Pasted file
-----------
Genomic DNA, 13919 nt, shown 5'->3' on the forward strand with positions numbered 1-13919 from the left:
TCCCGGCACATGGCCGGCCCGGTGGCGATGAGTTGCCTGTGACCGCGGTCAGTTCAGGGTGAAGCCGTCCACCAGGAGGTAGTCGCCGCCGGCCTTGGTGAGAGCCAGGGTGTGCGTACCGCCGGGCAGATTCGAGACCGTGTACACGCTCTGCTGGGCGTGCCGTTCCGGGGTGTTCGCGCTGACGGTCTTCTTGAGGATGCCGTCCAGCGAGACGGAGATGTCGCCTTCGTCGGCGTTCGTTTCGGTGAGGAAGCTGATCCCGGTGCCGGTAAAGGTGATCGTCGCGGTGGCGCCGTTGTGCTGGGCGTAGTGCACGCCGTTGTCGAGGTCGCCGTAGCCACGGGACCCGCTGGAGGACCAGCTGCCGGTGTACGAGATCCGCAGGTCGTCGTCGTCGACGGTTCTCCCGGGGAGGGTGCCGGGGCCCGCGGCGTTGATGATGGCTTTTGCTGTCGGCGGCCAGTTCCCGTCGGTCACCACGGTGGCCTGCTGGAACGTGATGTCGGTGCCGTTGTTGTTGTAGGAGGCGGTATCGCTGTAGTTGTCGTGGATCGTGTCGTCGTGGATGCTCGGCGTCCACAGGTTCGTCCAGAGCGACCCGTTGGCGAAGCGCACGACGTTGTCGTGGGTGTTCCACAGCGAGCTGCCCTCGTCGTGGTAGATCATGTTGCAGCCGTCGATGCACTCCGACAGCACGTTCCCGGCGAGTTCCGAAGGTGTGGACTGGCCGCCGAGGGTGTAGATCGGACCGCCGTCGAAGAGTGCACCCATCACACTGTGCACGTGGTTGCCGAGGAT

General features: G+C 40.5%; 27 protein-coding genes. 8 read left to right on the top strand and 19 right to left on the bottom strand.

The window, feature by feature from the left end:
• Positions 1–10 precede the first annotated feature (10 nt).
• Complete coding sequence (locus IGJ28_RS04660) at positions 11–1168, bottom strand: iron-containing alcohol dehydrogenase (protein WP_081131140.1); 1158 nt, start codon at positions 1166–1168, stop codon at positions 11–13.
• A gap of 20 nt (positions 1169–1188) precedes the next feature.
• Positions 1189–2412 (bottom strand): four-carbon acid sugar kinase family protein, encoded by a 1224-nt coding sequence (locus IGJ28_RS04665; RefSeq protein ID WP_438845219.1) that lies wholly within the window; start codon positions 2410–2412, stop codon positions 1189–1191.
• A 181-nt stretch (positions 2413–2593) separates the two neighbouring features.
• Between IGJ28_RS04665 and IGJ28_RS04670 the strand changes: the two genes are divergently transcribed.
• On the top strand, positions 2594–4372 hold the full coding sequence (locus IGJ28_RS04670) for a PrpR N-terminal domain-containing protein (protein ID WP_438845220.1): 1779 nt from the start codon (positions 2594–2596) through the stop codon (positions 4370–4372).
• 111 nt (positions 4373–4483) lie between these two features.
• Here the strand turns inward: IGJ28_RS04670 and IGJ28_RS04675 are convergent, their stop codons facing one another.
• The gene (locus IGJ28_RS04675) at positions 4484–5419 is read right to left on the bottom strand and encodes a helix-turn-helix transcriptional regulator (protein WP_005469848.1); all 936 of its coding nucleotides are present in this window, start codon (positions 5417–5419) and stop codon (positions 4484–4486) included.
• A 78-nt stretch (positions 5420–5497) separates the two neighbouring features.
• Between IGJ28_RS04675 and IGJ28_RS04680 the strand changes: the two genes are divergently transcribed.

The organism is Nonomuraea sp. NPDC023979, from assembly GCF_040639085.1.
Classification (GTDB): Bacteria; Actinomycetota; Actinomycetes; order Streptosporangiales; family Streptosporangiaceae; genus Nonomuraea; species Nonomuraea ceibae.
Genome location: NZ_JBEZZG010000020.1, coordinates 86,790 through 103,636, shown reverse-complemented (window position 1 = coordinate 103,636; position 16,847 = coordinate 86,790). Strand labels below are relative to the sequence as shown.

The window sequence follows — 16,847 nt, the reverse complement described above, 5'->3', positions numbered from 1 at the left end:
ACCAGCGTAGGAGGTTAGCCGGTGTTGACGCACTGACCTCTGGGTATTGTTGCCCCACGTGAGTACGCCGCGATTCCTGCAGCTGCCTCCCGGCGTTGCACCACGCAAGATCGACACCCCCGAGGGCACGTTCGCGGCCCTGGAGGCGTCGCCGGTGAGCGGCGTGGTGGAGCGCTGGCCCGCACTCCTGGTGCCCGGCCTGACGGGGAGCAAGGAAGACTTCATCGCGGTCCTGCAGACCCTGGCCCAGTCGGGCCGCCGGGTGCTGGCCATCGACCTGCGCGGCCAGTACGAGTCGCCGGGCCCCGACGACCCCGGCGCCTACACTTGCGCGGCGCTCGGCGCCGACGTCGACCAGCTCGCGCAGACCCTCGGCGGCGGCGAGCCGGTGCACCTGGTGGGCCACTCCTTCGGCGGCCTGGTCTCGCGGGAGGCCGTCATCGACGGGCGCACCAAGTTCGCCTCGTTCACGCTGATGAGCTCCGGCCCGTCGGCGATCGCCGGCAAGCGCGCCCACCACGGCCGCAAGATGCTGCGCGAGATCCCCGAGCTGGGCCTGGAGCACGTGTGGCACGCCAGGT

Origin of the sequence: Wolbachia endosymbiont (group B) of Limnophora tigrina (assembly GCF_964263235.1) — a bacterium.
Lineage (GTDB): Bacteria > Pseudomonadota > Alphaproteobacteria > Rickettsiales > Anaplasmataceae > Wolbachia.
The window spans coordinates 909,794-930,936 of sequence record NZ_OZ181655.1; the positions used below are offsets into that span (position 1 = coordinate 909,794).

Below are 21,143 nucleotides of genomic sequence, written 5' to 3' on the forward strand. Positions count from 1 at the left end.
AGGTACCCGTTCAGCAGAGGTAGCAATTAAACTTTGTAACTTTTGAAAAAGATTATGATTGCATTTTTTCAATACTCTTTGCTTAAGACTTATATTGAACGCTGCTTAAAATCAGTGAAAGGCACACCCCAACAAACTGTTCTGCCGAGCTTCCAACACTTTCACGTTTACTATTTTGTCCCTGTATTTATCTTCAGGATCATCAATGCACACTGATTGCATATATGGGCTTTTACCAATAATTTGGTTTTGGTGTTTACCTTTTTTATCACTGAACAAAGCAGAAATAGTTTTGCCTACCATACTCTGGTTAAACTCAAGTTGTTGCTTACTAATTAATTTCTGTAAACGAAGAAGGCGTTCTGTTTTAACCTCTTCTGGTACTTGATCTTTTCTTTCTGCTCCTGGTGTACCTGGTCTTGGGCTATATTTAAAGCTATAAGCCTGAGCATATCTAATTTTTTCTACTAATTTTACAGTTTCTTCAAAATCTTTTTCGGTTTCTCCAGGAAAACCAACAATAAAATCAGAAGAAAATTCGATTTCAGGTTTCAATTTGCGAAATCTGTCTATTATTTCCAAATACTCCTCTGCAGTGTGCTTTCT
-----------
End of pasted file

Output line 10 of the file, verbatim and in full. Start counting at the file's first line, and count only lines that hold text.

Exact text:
• Between IGJ28_RS04665 and IGJ28_RS04670 the strand changes: the two genes are divergently transcribed.